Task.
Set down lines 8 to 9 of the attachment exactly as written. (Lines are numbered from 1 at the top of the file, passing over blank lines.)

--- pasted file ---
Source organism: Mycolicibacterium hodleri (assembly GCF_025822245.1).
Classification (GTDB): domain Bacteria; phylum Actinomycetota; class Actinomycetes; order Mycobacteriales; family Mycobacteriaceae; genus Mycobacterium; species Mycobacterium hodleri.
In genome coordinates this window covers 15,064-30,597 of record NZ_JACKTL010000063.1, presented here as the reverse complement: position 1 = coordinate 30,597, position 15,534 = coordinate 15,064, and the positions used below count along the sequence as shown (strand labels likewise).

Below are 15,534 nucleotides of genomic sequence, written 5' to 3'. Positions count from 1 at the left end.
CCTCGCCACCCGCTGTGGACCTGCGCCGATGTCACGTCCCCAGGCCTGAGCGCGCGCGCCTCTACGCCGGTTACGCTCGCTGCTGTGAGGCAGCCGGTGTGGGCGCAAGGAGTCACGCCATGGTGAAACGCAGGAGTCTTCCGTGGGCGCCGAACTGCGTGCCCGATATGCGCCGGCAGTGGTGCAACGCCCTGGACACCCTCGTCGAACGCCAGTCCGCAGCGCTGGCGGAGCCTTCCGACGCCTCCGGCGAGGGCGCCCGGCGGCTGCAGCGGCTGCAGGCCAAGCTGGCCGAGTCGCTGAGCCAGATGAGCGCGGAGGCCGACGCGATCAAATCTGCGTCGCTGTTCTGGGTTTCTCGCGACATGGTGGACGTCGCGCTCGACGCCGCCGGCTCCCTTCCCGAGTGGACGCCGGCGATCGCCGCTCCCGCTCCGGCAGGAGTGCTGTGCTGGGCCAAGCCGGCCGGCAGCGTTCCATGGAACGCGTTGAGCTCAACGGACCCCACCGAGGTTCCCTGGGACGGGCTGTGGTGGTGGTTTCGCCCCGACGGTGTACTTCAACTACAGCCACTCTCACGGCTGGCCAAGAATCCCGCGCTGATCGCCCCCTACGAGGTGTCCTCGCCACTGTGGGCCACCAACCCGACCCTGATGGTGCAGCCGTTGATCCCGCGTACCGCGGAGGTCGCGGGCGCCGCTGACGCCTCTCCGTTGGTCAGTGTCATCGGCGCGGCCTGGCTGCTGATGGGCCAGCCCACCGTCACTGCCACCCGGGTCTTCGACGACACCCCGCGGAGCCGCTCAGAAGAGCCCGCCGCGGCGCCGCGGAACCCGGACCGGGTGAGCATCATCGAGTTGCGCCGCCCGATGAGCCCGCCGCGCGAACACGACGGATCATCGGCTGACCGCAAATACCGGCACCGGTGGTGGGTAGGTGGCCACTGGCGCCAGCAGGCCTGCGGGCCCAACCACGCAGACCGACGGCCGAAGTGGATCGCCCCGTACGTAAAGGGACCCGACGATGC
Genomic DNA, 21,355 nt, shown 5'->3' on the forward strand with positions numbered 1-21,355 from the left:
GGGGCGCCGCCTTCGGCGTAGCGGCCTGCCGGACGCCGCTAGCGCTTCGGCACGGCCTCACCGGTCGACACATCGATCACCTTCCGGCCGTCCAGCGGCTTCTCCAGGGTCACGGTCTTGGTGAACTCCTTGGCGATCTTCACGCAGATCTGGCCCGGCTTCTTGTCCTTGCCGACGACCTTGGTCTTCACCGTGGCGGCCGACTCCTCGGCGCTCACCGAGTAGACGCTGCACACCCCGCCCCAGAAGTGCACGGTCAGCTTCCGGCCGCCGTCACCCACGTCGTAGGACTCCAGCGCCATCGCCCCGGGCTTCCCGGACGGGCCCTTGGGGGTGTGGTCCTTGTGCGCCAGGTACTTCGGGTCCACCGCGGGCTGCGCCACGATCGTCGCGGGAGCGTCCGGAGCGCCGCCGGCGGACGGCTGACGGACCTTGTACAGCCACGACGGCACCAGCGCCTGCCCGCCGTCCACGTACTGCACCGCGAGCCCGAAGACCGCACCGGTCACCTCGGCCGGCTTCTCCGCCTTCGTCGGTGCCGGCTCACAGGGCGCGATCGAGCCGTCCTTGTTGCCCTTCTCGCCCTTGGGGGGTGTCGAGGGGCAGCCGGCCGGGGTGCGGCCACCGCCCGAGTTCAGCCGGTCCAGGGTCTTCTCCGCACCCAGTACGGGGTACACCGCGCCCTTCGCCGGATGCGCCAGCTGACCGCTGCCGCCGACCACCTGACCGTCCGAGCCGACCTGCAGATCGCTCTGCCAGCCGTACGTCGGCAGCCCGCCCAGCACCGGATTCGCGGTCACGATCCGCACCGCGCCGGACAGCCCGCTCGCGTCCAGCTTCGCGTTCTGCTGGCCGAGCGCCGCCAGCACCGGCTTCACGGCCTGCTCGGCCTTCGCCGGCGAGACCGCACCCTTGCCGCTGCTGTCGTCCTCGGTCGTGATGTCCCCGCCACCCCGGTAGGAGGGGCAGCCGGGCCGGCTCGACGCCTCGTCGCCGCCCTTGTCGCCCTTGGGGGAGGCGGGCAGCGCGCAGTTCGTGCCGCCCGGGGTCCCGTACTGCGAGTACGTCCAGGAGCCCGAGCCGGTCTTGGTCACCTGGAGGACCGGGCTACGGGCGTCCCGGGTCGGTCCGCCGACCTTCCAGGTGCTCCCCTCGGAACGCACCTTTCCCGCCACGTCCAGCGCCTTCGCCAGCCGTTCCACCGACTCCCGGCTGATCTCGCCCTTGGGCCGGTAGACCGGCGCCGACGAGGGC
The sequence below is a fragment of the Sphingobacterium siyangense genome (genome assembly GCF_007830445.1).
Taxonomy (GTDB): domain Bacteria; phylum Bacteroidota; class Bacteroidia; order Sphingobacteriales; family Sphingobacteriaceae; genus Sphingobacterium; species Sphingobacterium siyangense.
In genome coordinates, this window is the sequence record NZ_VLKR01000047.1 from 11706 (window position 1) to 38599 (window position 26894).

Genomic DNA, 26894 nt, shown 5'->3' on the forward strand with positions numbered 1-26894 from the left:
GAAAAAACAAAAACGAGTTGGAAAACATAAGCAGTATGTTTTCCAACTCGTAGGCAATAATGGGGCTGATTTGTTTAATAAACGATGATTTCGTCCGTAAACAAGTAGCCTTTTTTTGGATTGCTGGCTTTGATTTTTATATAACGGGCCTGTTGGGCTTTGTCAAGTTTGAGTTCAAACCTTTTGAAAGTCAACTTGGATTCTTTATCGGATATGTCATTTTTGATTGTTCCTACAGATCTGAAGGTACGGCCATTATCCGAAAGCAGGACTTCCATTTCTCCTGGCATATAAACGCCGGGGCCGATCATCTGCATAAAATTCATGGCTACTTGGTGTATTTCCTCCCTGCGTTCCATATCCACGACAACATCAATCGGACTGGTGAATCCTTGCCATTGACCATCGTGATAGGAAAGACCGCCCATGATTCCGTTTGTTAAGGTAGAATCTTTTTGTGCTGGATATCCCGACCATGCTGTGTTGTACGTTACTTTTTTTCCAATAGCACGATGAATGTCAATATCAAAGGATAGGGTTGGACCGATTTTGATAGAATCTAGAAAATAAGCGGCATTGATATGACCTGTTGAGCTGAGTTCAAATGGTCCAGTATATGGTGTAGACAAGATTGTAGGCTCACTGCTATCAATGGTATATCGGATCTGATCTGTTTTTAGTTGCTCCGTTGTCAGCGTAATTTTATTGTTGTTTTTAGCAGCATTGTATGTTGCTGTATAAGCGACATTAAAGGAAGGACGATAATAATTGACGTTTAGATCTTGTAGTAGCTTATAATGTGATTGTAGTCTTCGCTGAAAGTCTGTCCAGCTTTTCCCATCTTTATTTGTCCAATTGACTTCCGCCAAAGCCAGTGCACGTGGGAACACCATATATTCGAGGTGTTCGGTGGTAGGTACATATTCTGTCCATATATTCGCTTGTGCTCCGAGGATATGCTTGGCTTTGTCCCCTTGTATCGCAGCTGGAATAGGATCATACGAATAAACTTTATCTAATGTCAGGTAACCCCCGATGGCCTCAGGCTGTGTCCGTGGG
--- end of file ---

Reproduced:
The sequence below is a fragment of the Sphingobacterium siyangense genome (genome assembly GCF_007830445.1).
Taxonomy (GTDB): domain Bacteria; phylum Bacteroidota; class Bacteroidia; order Sphingobacteriales; family Sphingobacteriaceae; genus Sphingobacterium; species Sphingobacterium siyangense.